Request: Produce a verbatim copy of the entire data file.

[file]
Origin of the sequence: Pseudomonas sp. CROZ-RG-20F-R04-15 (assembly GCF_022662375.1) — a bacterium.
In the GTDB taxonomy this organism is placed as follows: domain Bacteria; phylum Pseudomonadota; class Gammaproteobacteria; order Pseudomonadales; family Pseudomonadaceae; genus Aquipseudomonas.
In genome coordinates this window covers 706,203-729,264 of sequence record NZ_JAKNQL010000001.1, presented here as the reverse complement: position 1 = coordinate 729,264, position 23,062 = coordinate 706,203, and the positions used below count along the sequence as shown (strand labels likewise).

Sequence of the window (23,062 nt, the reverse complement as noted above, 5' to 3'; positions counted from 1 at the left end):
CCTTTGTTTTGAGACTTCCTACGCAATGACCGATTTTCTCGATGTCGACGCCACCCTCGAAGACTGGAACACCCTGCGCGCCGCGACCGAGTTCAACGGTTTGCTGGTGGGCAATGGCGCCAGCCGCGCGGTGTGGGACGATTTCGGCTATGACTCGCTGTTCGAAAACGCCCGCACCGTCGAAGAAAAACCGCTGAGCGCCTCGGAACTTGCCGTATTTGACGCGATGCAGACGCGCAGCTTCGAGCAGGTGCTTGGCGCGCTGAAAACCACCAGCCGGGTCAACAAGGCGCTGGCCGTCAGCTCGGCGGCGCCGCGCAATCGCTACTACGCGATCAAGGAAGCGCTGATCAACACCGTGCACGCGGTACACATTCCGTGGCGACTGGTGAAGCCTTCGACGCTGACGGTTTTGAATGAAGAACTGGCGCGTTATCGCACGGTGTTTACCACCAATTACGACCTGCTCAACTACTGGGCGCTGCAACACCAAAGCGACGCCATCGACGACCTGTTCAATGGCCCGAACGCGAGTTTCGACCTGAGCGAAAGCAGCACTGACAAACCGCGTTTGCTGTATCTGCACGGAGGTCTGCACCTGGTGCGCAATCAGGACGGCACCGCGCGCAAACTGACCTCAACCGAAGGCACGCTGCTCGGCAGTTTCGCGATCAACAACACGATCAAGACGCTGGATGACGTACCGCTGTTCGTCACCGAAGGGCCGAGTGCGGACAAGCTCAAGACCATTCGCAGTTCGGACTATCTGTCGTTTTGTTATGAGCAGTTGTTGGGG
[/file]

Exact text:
Origin of the sequence: Pseudomonas sp. CROZ-RG-20F-R04-15 (assembly GCF_022662375.1) — a bacterium.
In the GTDB taxonomy this organism is placed as follows: domain Bacteria; phylum Pseudomonadota; class Gammaproteobacteria; order Pseudomonadales; family Pseudomonadaceae; genus Aquipseudomonas.
In genome coordinates this window covers 706,203-729,264 of sequence record NZ_JAKNQL010000001.1, presented here as the reverse complement: position 1 = coordinate 729,264, position 23,062 = coordinate 706,203, and the positions used below count along the sequence as shown (strand labels likewise).

Sequence of the window (23,062 nt, the reverse complement as noted above, 5' to 3'; positions counted from 1 at the left end):
CCTTTGTTTTGAGACTTCCTACGCAATGACCGATTTTCTCGATGTCGACGCCACCCTCGAAGACTGGAACACCCTGCGCGCCGCGACCGAGTTCAACGGTTTGCTGGTGGGCAATGGCGCCAGCCGCGCGGTGTGGGACGATTTCGGCTATGACTCGCTGTTCGAAAACGCCCGCACCGTCGAAGAAAAACCGCTGAGCGCCTCGGAACTTGCCGTATTTGACGCGATGCAGACGCGCAGCTTCGAGCAGGTGCTTGGCGCGCTGAAAACCACCAGCCGGGTCAACAAGGCGCTGGCCGTCAGCTCGGCGGCGCCGCGCAATCGCTACTACGCGATCAAGGAAGCGCTGATCAACACCGTGCACGCGGTACACATTCCGTGGCGACTGGTGAAGCCTTCGACGCTGACGGTTTTGAATGAAGAACTGGCGCGTTATCGCACGGTGTTTACCACCAATTACGACCTGCTCAACTACTGGGCGCTGCAACACCAAAGCGACGCCATCGACGACCTGTTCAATGGCCCGAACGCGAGTTTCGACCTGAGCGAAAGCAGCACTGACAAACCGCGTTTGCTGTATCTGCACGGAGGTCTGCACCTGGTGCGCAATCAGGACGGCACCGCGCGCAAACTGACCTCAACCGAAGGCACGCTGCTCGGCAGTTTCGCGATCAACAACACGATCAAGACGCTGGATGACGTACCGCTGTTCGTCACCGAAGGGCCGAGTGCGGACAAGCTCAAGACCATTCGCAGTTCGGACTATCTGTCGTTTTGTTATGAGCAGTTGTTGGGG